The Shabbat service should not only be a great anti-stress therapeutic tool, but should also give us insight into how we can be recharged by that experience and use the wisdom attained to effect positive change, both in our personal and communal spheres of life. As your rabbi, I feel it incumbent upon me to speak the truth that I see in each week’s Torah portion shining upon the issues that we have faced in the week we have just experienced. I would be remiss in my obligation to you as your rabbi if I lacked the courage to speak about the important issues we face as a community and the advice that can be harvested from the abundance of Jewish wisdom in the Torah and commentaries. I attempt to balance having recharging fun in services with attaining wisdom and understanding from that week’s Torah portion.
On the Jewish calendar, as I write this, we are moving toward the month of Av and Tisha B’Av, the day of solemn commemoration of the destruction of the Beit HaMikdash, the Holy Temple that stood in Jerusalem in ancient times. It was that horrific event and the subsequent situation that followed that led to the loss of even compromised Jewish autonomy in the Land of Israel and then to the exile and dispersal of most of the Jewish population. Our rabbinical tradition teaches us that this catastrophe was brought on due to the existence of senat chinam, or baseless hatred, between Jews. During the late Second Temple period, Jews were divided into competing religious parties. The discourse between these factions became increasingly uncivil. This divisiveness caused them to lose sight of the concept of participating in an argument l’shem shamayim, engaging in an argument “for the sake of heaven,” meaning having a debate in order to find the correct path to take for everyone’s mutual benefit. Many in that generation came to be unable to tolerate a difference of opinion. Instead, they would see the other party as the enemy, and hatred developed between factions that led to destruction. In today’s at times intemperate atmosphere of debate in our society, this is surely a lesson to take to heart and be understood.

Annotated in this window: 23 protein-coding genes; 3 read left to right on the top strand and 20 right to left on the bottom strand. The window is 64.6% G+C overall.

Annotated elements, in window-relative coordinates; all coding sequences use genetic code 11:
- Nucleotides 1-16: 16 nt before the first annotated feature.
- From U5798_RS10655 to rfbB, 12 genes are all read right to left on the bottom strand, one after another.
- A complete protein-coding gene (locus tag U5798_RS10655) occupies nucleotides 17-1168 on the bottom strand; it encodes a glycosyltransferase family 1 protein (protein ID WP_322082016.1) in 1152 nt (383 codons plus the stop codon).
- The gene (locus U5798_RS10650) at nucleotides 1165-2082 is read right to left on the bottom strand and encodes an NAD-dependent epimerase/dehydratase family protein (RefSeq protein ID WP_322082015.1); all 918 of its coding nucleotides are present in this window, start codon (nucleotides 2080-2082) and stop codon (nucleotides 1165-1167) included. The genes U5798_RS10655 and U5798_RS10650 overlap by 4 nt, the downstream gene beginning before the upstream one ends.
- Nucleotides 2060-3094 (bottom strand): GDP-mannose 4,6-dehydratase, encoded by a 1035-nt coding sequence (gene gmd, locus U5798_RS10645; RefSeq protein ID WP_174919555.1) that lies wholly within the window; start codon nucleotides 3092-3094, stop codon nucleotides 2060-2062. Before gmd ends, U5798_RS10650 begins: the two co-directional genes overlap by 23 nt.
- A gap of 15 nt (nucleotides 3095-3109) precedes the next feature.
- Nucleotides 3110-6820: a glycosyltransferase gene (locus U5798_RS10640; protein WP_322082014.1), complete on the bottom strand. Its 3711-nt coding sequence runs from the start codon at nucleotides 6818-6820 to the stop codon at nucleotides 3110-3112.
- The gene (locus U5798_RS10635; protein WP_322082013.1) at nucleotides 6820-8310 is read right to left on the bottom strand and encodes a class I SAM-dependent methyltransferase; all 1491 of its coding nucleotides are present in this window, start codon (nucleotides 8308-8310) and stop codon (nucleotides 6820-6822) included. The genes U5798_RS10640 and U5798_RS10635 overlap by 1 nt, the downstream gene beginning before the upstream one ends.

Subsequent to Tisha B’Av, we travel toward the season of reflection and transforming the knowledge that we have acquired into wisdom. The lessons learned during the month of Av are then transmitted to the month of Elul, the month of introspection and understanding that proceeds the month of Tishrei and the High Holidays. During Elul we reflect on our journey up to that point. We remember the newness and promise we started off with in Nissan, which was reflected in our Pesach Seder. We then recall our ups and downs as our journey went on. Yes, we have made progress and done well, but we also have made mistakes that have led us to various problems and negativities represented by Tisha B’Av. During Elul we use our acquired knowledge, understanding, and wisdom to devise our strategies of repair and then commit ourselves to them and put them into action on Rosh Hashanah, when we renew our relationship with G-d and man, and we then seal that renewal on Yom Kippur. Succot then arrives, and we celebrate the harvest of our good efforts at self-improvement and making our contribution to bettering our community, country, and the Jewish people.
I bless us all with a successful and joyous “journey.” May we all enjoy a L’Shanah Tovah U’Matookah, A Sweet and Wonderful New Year,
[The opinions, beliefs, and viewpoints expressed here do not necessarily reflect the opinions, beliefs, and viewpoints of the Bellerose Jewish Center.]